Alzheimer's cases could be pushed down by reducing risks such as physical inactivity, depression and mid-life obesity early on, say researchers, after analysing data from studies around the globe.

Deborah Barnes, a PhD mental health researcher believes that three million cases could be prevented by new research revealing the possible risk factors attributable to all kinds of Alzheimer's and dementia.

Her mathematical model predicts low education (19 percent) - smoking (14 percent) - physical inactivity (13 percent) - depression (11 percent) - mid-life hypertension (5 percent) - mid-life obesity (2 percent) and diabetes (2 percent) responsible.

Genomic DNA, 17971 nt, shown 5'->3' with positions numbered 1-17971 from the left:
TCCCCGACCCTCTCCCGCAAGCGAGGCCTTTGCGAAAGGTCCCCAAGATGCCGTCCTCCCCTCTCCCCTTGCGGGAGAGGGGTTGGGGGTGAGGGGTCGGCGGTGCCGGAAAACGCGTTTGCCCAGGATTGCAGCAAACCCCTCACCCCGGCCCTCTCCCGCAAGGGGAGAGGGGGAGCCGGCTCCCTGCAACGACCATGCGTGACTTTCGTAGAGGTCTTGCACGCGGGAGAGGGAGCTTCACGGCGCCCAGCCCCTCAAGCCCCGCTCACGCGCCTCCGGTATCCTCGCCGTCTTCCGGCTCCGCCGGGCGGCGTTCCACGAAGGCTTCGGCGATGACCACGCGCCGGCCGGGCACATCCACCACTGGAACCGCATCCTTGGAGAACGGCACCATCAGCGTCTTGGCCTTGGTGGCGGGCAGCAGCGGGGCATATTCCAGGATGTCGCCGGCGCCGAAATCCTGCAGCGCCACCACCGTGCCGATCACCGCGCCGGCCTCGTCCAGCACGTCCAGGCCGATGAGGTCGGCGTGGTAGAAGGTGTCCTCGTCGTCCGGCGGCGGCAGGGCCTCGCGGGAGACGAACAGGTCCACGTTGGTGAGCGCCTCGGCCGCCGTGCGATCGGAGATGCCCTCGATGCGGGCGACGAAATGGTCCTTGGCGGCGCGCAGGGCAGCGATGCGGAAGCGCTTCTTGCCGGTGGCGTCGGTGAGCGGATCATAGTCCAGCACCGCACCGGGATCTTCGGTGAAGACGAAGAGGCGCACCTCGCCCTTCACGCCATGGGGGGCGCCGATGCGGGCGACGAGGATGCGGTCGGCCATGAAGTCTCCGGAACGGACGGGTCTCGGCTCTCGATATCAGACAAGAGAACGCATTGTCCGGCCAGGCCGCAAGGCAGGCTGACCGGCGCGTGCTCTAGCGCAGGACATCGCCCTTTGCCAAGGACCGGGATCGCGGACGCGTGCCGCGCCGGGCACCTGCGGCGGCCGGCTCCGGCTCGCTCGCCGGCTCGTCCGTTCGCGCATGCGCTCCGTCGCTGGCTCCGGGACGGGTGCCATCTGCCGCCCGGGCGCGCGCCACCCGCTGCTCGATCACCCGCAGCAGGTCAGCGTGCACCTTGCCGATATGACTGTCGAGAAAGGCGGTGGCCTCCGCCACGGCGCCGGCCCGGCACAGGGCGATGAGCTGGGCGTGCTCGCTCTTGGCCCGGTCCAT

"Alzheimer's disease is a global emergency, and we must accelerate the discovery of methods to detect and prevent it now," said William Thies, PhD, Alzheimer's Association Chief Medical and Scientific Officer.

"The World Alzheimer Report 2010 by Alzheimer's Disease International says that dementia is significantly affecting every health and social care system in the world, and costs of dementia are set to soar."